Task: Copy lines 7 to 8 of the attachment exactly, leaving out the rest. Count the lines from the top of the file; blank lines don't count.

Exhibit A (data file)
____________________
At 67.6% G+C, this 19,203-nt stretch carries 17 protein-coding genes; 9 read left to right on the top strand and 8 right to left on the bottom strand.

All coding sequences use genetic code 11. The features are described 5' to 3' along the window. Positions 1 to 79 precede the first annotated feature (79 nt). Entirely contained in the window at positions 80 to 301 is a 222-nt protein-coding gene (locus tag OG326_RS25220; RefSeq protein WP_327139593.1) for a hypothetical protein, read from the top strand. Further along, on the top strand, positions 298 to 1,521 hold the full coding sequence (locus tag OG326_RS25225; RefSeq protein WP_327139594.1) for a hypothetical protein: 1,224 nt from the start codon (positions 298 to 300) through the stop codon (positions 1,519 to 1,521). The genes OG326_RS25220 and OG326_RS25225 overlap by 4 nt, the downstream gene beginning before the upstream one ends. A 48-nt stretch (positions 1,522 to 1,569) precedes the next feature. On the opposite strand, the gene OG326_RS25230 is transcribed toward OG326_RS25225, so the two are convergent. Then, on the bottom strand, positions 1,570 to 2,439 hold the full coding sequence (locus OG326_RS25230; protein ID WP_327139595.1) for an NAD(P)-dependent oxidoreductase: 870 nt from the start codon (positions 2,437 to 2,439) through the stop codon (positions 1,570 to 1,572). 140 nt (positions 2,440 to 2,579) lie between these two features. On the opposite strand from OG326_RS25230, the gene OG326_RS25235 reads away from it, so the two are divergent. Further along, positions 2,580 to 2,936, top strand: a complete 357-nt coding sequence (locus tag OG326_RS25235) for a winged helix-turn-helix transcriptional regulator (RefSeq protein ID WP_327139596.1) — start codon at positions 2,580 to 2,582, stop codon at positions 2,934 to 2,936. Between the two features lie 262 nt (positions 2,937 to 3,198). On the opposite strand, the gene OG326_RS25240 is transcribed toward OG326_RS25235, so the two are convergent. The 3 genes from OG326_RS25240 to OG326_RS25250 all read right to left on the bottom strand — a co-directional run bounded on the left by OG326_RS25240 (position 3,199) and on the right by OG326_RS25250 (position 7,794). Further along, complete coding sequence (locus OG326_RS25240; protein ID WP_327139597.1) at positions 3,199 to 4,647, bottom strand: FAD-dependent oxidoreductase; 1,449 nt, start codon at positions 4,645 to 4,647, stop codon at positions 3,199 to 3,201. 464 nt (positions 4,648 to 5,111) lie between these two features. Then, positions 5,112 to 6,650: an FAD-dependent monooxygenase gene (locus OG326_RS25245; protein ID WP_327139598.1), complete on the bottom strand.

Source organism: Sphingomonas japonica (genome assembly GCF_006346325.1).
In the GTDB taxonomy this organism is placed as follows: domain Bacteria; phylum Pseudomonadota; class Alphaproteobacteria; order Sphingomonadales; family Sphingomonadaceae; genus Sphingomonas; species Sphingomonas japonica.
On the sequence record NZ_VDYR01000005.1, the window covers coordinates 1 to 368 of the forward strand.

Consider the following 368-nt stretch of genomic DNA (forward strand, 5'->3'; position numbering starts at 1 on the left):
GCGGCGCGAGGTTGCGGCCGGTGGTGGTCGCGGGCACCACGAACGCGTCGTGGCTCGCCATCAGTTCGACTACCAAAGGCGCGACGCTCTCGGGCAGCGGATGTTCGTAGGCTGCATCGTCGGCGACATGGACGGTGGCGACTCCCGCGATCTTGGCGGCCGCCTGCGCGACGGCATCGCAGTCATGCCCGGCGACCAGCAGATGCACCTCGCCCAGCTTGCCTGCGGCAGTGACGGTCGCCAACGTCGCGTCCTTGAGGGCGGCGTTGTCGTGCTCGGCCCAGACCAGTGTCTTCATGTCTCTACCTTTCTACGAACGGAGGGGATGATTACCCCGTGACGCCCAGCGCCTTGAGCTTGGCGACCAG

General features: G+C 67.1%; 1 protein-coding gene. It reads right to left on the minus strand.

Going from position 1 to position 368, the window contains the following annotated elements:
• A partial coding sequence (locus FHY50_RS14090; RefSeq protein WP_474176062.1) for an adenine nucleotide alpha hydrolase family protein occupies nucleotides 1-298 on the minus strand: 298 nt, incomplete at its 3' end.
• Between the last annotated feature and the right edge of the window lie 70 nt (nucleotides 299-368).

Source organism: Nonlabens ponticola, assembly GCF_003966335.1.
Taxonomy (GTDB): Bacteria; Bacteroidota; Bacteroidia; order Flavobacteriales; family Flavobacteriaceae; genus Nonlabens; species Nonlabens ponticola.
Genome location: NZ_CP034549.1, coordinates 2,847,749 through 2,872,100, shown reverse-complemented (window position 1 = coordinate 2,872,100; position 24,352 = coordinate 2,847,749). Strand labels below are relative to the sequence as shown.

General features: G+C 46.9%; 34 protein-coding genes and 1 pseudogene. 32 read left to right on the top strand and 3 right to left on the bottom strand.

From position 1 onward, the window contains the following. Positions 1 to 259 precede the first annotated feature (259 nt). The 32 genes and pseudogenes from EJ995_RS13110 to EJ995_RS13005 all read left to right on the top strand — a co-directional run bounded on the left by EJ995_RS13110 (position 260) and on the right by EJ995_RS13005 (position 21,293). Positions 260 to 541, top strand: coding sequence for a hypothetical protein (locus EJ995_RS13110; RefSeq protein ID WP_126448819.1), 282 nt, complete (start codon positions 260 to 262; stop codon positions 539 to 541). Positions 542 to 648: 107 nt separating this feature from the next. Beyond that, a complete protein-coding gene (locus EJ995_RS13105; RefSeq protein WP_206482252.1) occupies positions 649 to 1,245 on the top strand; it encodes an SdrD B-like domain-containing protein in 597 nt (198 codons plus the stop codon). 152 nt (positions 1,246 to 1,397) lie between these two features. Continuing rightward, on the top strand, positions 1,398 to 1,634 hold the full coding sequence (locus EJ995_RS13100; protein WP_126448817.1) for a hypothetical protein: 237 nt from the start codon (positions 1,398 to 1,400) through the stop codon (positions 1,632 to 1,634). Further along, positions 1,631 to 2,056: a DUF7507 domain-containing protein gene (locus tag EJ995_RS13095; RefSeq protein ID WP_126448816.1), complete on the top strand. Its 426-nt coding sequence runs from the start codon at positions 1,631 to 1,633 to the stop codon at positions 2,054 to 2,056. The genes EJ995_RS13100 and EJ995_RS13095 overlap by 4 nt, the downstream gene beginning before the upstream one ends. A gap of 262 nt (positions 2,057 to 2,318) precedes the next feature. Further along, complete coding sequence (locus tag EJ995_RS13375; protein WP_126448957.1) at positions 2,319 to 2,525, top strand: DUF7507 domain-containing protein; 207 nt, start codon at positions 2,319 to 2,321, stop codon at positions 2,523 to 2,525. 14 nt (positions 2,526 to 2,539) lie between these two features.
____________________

GCGGCGCGAGGTTGCGGCCGGTGGTGGTCGCGGGCACCACGAACGCGTCGTGGCTCGCCATCAGTTCGACTACCAAAGGCGCGACGCTCTCGGGCAGCGGATGTTCGTAGGCTGCATCGTCGGCGACATGGACGGTGGCGACTCCCGCGATCTTGGCGGCCGCCTGCGCGACGGCATCGCAGTCATGCCCGGCGACCAGCAGATGCACCTCGCCCAGCTTGCCTGCGGCAGTGACGGTCGCCAACGTCGCGTCCTTGAGGGCGGCGTTGTCGTGCTCGGCCCAGACCAGTGTCTTCATGTCTCTACCTTTCTACGAACGGAGGGGATGATTACCCCGTGACGCCCAGCGCCTTGAGCTTGGCGACCAG

General features: G+C 67.1%; 1 protein-coding gene. It reads right to left on the minus strand.